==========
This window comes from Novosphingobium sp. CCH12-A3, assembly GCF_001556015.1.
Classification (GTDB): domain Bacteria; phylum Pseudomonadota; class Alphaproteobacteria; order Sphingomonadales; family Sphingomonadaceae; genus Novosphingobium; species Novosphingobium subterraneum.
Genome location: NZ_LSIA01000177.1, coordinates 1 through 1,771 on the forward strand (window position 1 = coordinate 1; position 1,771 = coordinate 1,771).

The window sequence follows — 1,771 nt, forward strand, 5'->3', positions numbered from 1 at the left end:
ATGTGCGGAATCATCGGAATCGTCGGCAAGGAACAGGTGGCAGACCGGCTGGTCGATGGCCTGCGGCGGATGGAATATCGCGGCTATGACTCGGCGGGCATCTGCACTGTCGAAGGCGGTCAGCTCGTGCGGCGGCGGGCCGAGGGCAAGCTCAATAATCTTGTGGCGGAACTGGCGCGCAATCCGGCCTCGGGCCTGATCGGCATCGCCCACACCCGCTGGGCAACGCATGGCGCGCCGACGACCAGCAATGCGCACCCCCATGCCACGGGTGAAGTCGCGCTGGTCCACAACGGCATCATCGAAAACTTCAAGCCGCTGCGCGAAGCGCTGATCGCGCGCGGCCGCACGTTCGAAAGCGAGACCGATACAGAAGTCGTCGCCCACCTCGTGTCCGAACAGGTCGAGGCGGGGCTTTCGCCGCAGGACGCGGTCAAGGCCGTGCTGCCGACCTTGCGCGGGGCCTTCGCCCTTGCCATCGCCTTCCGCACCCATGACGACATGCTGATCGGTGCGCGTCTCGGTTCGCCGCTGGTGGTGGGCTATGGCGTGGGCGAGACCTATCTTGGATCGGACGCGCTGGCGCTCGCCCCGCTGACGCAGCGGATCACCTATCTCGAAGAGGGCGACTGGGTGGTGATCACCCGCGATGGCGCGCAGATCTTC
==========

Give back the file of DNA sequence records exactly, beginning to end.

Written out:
This window comes from Novosphingobium sp. CCH12-A3, assembly GCF_001556015.1.
Classification (GTDB): domain Bacteria; phylum Pseudomonadota; class Alphaproteobacteria; order Sphingomonadales; family Sphingomonadaceae; genus Novosphingobium; species Novosphingobium subterraneum.
Genome location: NZ_LSIA01000177.1, coordinates 1 through 1,771 on the forward strand (window position 1 = coordinate 1; position 1,771 = coordinate 1,771).

The window sequence follows — 1,771 nt, forward strand, 5'->3', positions numbered from 1 at the left end:
ATGTGCGGAATCATCGGAATCGTCGGCAAGGAACAGGTGGCAGACCGGCTGGTCGATGGCCTGCGGCGGATGGAATATCGCGGCTATGACTCGGCGGGCATCTGCACTGTCGAAGGCGGTCAGCTCGTGCGGCGGCGGGCCGAGGGCAAGCTCAATAATCTTGTGGCGGAACTGGCGCGCAATCCGGCCTCGGGCCTGATCGGCATCGCCCACACCCGCTGGGCAACGCATGGCGCGCCGACGACCAGCAATGCGCACCCCCATGCCACGGGTGAAGTCGCGCTGGTCCACAACGGCATCATCGAAAACTTCAAGCCGCTGCGCGAAGCGCTGATCGCGCGCGGCCGCACGTTCGAAAGCGAGACCGATACAGAAGTCGTCGCCCACCTCGTGTCCGAACAGGTCGAGGCGGGGCTTTCGCCGCAGGACGCGGTCAAGGCCGTGCTGCCGACCTTGCGCGGGGCCTTCGCCCTTGCCATCGCCTTCCGCACCCATGACGACATGCTGATCGGTGCGCGTCTCGGTTCGCCGCTGGTGGTGGGCTATGGCGTGGGCGAGACCTATCTTGGATCGGACGCGCTGGCGCTCGCCCCGCTGACGCAGCGGATCACCTATCTCGAAGAGGGCGACTGGGTGGTGATCACCCGCGATGGCGCGCAGATCTTC